Santosa, Santoṣā, Santosha, Santoṣa: 7 definitions
Santosa means something in Hinduism, Sanskrit, Buddhism, Pali, the history of ancient India, Marathi. If you want to know the exact meaning, history, etymology or English translation of this term then check out the descriptions on this page. Add your comment or reference to a book if you want to contribute to this summary article.
The Sanskrit terms Santoṣā and Santoṣa can be transliterated into English as Santosa or Santosha, using the IAST transliteration scheme (?).
Dharmashastra (religious law)Source: Knowledge Traditions & Practices of India: Education: Systems & Practices
Santoṣa (सन्तोष) refers to “positive contentment” and forms part of the ancient Indian education system, which aimed at both the inner and the outer dimension of a person. Students living with the teacher (Guru or Ācārya) led a life of self-control, abstinence, obedience and devotion and regulated their lives by adhering to yama (self-restraint) and niyama (five observances), that is, śauca — purity of body, mind, thought; santoṣa — positive contentment; tapas — austerity; svādhyāya — self-study, introspection; and īśvarapraṇidhāna — faith in and surrender to the gods.
Dharmashastra (धर्मशास्त्र, dharmaśāstra) contains the instructions (shastra) regarding religious conduct of livelihood (dharma), ceremonies, jurisprudence (study of law) and more. It is categorized as smriti, an important and authoritative selection of books dealing with the Hindu lifestyle.
India history and geogprahySource: Shodhganga: a concise history of Sanskrit Chanda literature (history)
Santoṣā (सन्तोषा) is the mother of Gaṅgādāsa (beg. of 16th century): the exponent on metrics who has contributed to Sanskrit prosody through his marvelous work Chandomañjarī, a short tract on the science of prosody. Gaṅgādāsa is the son of Gopāladāsa (a physician by profession) and Santoṣā. He also mentions about his preceptor namely Puruṣottama Bhaṭṭa, the author of Chandogovinda (another work on Chanda, which is lost to us) in the first chapter of Candomañjarī.
The history of India traces the identification of countries, villages, towns and other regions of India, as well as royal dynasties, rulers, tribes, local festivities and traditions and regional languages. Ancient India enjoyed religious freedom and encourages the path of Dharma, a concept common to Buddhism, Hinduism, and Jainism.
Languages of India and abroad
Pali-English dictionarySource: BuddhaSasana: Concise Pali-English Dictionary
santosa : (m.) joy; pleasure.Source: Sutta: The Pali Text Society's Pali-English Dictionary
Santosa, (fr. saṃ+tuṣ) contentment DA. I, 204. (Page 677)
Pali is the language of the Tipiṭaka, which is the sacred canon of Theravāda Buddhism and contains much of the Buddha’s speech. Closeley related to Sanskrit, both languages are used interchangeably between religions.
Marathi-English dictionarySource: DDSA: The Molesworth Marathi and English Dictionary
santōṣa (संतोष).—m (S) Delight, pleasure, satisfaction, gratification. 2 Contentment. See yōgadharma. 3 Pleasantness or placidity (of aspect or deportment). Pr. rāga khāī āpaṇāsa santōṣa khāī dusaṛyāsa An important sentiment worthy of this repetition. See under rāga.Source: DDSA: The Aryabhusan school dictionary, Marathi-English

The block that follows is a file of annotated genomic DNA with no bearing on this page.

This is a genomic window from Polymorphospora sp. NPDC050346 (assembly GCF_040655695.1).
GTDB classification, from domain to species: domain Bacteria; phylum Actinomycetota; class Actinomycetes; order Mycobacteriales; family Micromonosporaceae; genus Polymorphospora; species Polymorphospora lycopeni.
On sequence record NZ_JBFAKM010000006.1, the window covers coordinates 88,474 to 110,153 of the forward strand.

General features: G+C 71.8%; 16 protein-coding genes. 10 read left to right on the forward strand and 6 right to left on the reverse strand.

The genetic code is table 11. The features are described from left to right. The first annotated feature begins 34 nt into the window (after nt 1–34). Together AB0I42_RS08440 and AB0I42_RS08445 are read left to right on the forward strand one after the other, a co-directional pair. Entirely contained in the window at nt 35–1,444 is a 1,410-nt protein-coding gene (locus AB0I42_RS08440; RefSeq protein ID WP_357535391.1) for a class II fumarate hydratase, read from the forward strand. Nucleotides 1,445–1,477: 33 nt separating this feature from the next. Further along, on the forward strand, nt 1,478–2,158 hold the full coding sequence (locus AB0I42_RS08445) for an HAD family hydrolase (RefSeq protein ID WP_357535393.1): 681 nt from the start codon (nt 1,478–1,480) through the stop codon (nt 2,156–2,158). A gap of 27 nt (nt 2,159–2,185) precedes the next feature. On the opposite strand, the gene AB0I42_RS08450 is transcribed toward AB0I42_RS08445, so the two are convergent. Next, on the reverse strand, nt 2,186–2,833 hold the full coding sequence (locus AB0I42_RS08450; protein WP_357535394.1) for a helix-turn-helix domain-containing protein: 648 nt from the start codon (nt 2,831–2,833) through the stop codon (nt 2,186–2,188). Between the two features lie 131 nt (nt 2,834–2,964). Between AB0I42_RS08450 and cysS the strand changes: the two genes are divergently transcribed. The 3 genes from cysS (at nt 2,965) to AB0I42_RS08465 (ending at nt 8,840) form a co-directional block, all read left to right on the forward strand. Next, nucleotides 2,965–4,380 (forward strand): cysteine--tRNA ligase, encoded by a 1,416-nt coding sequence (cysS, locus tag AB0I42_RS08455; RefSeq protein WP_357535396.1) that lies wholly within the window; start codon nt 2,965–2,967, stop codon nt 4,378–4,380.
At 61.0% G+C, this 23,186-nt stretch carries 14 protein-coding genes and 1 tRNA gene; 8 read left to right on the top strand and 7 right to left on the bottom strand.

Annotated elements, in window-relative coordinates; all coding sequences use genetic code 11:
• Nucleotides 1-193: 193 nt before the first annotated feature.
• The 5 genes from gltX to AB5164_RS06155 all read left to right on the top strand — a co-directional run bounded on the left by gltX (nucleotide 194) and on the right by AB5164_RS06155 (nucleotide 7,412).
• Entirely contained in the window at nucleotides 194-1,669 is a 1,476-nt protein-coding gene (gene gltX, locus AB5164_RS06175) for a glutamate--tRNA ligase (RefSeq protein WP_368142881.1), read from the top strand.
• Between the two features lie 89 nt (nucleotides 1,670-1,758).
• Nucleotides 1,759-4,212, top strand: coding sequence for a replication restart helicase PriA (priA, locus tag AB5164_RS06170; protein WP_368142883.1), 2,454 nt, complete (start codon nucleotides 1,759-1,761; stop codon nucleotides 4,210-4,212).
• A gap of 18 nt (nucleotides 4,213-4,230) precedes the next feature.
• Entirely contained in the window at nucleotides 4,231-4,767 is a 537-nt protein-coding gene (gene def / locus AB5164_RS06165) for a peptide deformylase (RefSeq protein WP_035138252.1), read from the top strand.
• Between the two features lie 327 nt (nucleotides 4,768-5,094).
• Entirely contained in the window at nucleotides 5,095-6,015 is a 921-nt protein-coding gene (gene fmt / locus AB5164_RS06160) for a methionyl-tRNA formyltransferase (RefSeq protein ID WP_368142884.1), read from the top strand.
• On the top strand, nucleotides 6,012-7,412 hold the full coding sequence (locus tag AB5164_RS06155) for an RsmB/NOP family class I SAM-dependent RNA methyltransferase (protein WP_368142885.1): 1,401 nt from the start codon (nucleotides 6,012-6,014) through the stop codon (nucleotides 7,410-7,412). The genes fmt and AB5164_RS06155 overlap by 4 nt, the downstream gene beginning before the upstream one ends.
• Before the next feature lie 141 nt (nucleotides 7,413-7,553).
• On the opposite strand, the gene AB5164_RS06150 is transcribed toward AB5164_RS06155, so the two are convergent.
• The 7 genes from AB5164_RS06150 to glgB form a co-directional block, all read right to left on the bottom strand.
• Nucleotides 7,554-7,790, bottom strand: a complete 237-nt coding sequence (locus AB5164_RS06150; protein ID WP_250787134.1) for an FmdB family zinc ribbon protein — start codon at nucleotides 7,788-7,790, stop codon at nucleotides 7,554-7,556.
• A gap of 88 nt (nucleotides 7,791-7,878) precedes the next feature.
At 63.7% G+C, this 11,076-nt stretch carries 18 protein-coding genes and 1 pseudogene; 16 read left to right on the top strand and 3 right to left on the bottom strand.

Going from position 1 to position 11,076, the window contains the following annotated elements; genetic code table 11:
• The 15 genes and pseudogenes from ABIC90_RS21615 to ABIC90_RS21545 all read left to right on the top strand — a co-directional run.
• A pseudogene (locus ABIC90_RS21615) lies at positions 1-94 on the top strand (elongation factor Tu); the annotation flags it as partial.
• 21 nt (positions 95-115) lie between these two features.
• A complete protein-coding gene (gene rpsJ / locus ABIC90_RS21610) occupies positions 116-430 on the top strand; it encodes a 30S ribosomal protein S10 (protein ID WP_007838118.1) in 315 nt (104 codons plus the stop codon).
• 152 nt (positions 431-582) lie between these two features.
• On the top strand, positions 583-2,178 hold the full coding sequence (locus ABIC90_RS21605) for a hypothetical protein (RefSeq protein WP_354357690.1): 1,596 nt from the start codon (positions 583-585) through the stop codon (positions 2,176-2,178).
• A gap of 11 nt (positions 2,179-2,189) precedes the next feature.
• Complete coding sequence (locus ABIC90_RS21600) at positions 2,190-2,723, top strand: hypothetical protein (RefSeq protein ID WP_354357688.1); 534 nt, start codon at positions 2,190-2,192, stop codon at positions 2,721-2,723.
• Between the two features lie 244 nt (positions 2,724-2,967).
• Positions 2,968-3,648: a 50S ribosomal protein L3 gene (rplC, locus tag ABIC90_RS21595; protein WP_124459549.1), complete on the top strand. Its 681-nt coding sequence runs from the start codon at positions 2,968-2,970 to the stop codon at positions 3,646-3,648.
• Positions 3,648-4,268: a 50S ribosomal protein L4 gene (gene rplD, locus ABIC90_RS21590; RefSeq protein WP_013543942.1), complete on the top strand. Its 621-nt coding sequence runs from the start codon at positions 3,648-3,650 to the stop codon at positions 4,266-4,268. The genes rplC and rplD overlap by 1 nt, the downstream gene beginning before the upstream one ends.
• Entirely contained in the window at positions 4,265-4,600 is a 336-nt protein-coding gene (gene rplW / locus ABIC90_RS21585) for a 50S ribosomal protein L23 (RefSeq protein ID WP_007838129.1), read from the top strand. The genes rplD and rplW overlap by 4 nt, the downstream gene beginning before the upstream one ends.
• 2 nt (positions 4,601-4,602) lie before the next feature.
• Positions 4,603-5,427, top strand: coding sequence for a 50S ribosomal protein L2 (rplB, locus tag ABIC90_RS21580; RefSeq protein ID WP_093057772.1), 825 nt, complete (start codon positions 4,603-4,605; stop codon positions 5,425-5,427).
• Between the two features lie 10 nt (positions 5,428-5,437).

santōṣa (संतोष).—m Delight, pleasure, satisfaction, contentment.
Marathi is an Indo-European language having over 70 million native speakers people in (predominantly) Maharashtra India. Marathi, like many other Indo-Aryan languages, evolved from early forms of Prakrit, which itself is a subset of Sanskrit, one of the most ancient languages of the world.
Sanskrit-English dictionarySource: Cologne Digital Sanskrit Dictionaries: Shabda-Sagara Sanskrit-English Dictionary
(-ṣaḥ) 1. Joy, pleasure, delight, satisfaction, happiness. 2. Thumb and fore-finger. E. sam intensitive prefix, tuṣ to be pleased, aff. ghañ .
Sanskrit, also spelled संस्कृतम् (saṃskṛtam), is an ancient language of India commonly seen as the grandmother of the Indo-European language family. Closely allied with Prakrit and Pali, Sanskrit is more exhaustive in both grammar and terms and has the most extensive collection of literature in the world, greatly surpassing its sister-languages Greek and Latin.
See also (Relevant definitions)
Full-text (+5): Santoshi, Catupaccaya, Asantosha, Santoshanem, Niyama, Antila, Ashtaguna, Aicchika, Gopaladasa, Talaba, Svadhyaya, Yama, Yajna, Tushti, Shauca, Ishvarapranidhana, Yogadharma, Aparigrihitagamana, Vritti, Udranga.
Search found 22 books and stories containing Santosa, Santoṣā, Santosha, Santoṣa, Santōṣa; (plurals include: Santosas, Santoṣās, Santoshas, Santoṣas, Santōṣas). You can also click to the full overview containing English textual excerpts. Below are direct links for the most relevant articles:
Śrī Hari-bhakti-kalpa-latikā (by Sarasvati Thkura)
Brihad Bhagavatamrita (by Śrīla Sanātana Gosvāmī)
Verse 1.7.44 < [Chapter 7 - Purna: The Complete Perfection]
Verse 1.7.109 < [Chapter 7 - Purna: The Complete Perfection]
Yoga Vasistha [English], Volume 1-4 (by Vihari-Lala Mitra)
Sri Bhakti-rasamrta-sindhu (by Śrīla Rūpa Gosvāmī)
The Great Chronicle of Buddhas (by Ven. Mingun Sayadaw)
Biography (5): Anuruddha Mahāthera < [Chapter 43 - Forty-one Arahat-Mahatheras and their Respective Etadagga titles]
Later Chola Temples (by S. R. Balasubrahmanyam)